Are you a worrier or warrior?


 These questions will help you to determine how much of a worrier you are.

  1. Do many things worry you every day since you wake up?
  2. Do you make problems larger, not smaller?
  3. Do you worry, even during happy times or joyful moments?
  4. Do your worry preoccupy your mind, and you can’t stop it, though you try hard?
  5. Do you worry about many things that most people around you do not worry about?
  6. When one worry is solved, do you immediately focus on another?

Your worry plays a large role if you answered yes to all six questions. The fewer yeses, the better and healthier you are. You have a moderate level of worry if you answered three to four yeses and a low level of worry if you only have one yes. Worry, a mental part of anxiety, can create anxiety thoughts, indicated by “what if…” or focus on “what might happen…”

Therefore, the more yeses you have, the more excessively worried you are, which means you build up maladaptive anxiety thoughts.  Your anxiety thoughts become chronic or disorder when they interfere and disable your daily life.

Here are the dynamics: (1) worry becomes anxiety thoughts, (2) anxiety thoughts provoke unrealistic fears, (3) fears are strengthened and become progressive, especially when those are parallel or matching with past happenings, (4) the past happenings apparent at the present moment as a feeling of doom, unease, or apprehensive which are continuously lingering in mind, and go beyond the real danger itself, and (5) fears then generate disorderly panic because of the experiences of steep terror from the uncertainties.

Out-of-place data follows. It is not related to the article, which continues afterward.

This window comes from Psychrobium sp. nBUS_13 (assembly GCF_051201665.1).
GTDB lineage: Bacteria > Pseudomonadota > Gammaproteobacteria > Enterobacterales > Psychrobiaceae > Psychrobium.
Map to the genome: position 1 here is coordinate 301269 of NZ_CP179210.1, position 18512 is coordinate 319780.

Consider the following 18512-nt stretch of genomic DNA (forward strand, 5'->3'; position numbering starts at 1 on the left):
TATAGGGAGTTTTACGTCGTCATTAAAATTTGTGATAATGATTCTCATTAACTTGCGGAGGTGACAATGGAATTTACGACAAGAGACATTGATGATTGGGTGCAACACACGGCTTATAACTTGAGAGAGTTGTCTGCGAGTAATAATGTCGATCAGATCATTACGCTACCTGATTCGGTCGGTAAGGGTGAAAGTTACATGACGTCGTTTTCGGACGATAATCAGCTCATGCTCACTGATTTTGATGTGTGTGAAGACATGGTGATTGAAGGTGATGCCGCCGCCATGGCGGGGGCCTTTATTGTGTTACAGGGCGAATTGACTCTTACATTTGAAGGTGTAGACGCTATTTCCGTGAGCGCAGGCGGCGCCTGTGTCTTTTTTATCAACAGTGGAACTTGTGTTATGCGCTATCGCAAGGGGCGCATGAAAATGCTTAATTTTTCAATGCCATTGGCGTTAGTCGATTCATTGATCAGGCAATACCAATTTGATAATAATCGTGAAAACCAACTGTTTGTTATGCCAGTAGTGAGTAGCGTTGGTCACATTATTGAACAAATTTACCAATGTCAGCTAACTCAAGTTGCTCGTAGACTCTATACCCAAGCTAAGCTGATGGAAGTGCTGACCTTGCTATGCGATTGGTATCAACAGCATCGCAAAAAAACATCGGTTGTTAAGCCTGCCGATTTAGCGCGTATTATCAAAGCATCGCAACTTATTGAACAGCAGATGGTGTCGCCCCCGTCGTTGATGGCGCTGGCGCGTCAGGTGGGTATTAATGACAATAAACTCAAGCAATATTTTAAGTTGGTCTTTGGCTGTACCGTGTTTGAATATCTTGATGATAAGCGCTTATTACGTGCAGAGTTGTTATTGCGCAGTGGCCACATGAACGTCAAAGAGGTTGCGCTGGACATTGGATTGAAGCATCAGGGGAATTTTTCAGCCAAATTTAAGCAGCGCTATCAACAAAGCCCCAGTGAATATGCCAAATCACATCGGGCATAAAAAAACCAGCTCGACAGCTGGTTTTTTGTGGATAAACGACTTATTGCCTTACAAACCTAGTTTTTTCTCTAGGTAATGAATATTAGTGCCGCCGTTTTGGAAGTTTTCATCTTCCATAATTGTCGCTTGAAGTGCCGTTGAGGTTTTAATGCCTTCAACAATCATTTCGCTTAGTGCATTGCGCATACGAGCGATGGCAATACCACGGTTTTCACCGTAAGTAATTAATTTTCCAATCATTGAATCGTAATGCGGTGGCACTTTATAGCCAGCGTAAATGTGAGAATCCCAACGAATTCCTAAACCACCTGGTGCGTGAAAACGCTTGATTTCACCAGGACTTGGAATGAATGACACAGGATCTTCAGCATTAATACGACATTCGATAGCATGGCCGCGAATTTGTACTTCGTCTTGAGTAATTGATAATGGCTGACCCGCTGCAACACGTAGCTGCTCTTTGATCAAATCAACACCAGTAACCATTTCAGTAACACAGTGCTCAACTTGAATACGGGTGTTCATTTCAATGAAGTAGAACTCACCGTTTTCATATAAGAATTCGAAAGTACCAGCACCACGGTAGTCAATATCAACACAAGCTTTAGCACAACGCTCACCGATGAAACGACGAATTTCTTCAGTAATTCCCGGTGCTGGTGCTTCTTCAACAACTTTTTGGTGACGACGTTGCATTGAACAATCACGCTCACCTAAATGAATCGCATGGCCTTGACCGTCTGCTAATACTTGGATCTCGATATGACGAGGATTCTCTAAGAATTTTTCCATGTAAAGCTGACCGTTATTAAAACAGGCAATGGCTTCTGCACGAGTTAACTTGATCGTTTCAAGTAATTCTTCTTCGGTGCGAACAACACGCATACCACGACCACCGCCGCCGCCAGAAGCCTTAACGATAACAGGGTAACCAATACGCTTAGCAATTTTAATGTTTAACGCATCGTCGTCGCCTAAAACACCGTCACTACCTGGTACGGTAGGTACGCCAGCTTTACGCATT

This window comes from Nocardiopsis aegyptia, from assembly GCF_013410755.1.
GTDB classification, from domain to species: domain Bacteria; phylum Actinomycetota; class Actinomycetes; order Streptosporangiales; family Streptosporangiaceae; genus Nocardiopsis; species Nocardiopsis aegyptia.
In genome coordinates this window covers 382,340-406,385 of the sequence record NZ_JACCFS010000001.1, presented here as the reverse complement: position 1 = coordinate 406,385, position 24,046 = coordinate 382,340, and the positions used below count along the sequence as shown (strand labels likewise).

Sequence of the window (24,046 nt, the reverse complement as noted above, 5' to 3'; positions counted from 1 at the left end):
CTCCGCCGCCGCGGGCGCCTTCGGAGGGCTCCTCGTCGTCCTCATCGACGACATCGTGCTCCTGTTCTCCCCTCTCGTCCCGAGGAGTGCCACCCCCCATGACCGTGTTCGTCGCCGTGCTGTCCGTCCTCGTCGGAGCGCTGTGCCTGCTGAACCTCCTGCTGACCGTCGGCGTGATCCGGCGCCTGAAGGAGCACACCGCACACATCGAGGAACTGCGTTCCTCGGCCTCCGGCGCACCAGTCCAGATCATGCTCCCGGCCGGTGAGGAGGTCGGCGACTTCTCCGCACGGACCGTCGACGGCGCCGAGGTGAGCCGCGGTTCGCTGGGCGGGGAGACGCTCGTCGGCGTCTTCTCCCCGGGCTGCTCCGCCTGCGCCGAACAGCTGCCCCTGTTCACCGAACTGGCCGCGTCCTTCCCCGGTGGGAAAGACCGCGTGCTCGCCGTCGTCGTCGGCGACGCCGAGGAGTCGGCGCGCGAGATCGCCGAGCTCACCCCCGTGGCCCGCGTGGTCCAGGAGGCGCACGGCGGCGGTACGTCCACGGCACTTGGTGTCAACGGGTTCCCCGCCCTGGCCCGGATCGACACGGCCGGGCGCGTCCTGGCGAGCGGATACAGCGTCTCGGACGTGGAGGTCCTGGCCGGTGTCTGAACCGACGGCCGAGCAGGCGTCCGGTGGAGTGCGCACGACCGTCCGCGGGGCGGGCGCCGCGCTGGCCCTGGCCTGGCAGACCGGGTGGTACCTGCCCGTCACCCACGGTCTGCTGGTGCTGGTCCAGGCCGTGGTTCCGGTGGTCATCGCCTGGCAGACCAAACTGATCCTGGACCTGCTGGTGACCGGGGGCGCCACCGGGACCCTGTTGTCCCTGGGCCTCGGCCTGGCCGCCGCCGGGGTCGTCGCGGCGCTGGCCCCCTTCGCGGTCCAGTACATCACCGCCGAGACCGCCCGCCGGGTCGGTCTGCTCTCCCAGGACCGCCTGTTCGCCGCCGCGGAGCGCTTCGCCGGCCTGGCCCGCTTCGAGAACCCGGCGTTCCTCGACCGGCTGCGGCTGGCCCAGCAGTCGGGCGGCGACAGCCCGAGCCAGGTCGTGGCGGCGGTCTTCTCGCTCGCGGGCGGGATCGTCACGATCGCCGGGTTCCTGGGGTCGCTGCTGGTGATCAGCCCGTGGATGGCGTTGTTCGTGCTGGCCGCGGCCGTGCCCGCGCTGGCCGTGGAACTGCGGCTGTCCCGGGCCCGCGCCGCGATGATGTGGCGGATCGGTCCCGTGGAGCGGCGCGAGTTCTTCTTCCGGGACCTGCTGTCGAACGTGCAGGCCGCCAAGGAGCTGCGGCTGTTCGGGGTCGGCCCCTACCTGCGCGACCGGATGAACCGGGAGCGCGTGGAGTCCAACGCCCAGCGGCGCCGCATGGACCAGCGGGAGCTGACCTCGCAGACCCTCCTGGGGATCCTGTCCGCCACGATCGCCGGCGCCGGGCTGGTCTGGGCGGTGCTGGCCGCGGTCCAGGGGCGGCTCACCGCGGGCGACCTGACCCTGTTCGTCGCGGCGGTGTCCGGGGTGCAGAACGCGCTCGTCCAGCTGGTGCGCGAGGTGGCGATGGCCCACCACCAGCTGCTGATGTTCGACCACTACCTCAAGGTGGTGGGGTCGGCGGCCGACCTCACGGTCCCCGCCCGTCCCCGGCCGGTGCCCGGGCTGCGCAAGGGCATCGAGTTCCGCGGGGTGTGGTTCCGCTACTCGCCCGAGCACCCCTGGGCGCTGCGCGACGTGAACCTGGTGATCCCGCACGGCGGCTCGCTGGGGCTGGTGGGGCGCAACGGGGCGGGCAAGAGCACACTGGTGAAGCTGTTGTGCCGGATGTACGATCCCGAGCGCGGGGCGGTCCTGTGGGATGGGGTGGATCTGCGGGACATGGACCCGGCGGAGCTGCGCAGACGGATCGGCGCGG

You will be amazed when you realize how, in this case, the objects of your “fears” are unclear. Realities and irrealities are then indistinguishable. Body and emotions react strongly to give a response to fight or to flight.  But if you decide to fight, the questions are, who or what will you fight? And how are you going to fight?

The “enemies” are not there, and yet they are there in the thoughts. They are expressed through your emotions and body reactions. Your thoughts are your “enemies.” Your mind is the racing field of disordered thoughts. You then accumulate and hoard more and more anxieties by being anxious with your anxious mind, and your anxious mind is anxious to be unable to stop being anxious.

If you come to this point, perhaps you need professional help. With properly organized and holistic (i.e., medical, psychological, and spiritual) interventions by the well-trained therapist, you learn to regain power over your anxious thoughts. Don’t wait any longer. You will then learn to be a warrior rather than a worrier in the therapeutic journey.

  verified by Psychology Today